Jose Bello speaks out about his time in ICE detention

Paige Atkison, Senior Digital Editor

Bakersfield College student and activist Jose Bello visited campus to share his story of detention and arrests by Immigrations and Customs Enforcement (ICE) with an eager classroom.

Bello, a pre-law student and business major, was first detained by ICE in May of 2018. 

Just hours after his arrest, BC students and faculty rallied around him in support. 

Representatives from M.E.Ch.A (Movimiento Estudiantil Chicanx de Atlan), LUPE (Latinos Unidos Por Educacion), and the Student Government Association protested his arrest outside of the Mesa Verde detention center in Bakersfield.

Though Bello made bail with the help of his fellow community members, he was arrested and detained by ICE again in May less than two days after reading a poem at a local Truth Act Forum, an event that requires law enforcement to release data regarding ICE collaborations.

Bello garnered national attention for his poem and subsequent arrest.

He made headlines once more after being bailed out of Mesa Verde by two NFL players, Josh Norman and Demario Davis.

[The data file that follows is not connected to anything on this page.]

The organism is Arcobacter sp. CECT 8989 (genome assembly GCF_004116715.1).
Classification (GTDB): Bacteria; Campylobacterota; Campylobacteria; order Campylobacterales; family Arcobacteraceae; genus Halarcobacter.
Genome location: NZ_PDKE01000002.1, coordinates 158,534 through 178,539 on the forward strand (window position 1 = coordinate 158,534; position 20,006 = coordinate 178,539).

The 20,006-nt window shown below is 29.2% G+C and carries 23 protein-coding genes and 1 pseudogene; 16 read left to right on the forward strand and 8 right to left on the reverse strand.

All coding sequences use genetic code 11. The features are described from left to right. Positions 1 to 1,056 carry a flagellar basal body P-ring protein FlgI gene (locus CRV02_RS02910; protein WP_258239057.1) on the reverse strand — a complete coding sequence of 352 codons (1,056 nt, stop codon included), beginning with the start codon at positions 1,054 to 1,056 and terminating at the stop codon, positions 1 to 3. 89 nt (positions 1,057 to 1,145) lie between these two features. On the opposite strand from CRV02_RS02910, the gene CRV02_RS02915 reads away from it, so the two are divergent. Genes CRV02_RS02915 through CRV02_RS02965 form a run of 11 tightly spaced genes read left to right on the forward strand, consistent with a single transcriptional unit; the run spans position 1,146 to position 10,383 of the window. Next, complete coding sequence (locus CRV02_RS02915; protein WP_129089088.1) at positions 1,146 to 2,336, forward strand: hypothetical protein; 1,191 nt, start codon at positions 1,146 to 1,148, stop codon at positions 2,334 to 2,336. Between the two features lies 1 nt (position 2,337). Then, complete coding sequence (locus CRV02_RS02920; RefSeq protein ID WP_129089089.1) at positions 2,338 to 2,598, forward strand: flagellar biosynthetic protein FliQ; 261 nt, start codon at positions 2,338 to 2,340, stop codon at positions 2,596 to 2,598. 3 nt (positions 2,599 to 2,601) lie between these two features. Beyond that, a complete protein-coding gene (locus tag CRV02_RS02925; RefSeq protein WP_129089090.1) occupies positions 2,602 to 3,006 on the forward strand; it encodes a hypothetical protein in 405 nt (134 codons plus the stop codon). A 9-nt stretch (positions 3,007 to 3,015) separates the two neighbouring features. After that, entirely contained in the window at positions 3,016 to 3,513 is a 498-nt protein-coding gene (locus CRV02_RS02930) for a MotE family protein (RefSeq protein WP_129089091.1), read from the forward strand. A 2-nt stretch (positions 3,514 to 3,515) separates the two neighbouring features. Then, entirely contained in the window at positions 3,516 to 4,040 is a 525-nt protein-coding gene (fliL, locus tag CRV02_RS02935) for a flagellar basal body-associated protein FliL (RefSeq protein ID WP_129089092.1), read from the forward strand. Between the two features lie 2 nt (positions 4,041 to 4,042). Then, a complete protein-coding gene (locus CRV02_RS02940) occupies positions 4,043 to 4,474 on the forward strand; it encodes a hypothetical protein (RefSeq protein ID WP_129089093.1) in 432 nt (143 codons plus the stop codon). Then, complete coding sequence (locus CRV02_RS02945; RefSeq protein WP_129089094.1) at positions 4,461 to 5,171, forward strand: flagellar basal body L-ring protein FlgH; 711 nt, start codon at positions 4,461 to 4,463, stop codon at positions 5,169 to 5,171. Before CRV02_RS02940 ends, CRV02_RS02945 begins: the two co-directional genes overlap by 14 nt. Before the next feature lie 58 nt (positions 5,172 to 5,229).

Since his release, Bello has returned to BC and continued his work as an activist, including sharing his story with fellow classmates.

Bello described his detention to Professor Rodacker’s class in vivid detail, calling the Mesa Verde detention center unsanitary and corrupt.

According to Bello, detainees had to purchase sanitary items and if they could not afford it, they went without items such as toothpaste and soap. 

He added that the lack of hygiene lead to an outbreak of disease during his detention.

“It was really sad to see,” Bello said. “It’s inhumane. That doesn’t happen in places like county jails.”

Bello is currently working with organizations to combat the spread of private prisons and detention centers, including Bakersfield’s own Mesa Verde.

“These centers aren’t state or county entities so they don’t have to be transparent in their treatment [of detainees].”

Since his detention in a private facility, Bello has taken it upon himself to increase awareness about private prisons and detention centers, hoping that Gov. Gavin Newsom will sign AB32, a bill that would ban private detention centers, into law.

Though Bello feels he has been changed by both of his stints in Mesa Verde, he remains hopeful that he will become a lawyer and continue as an advocate for social justice.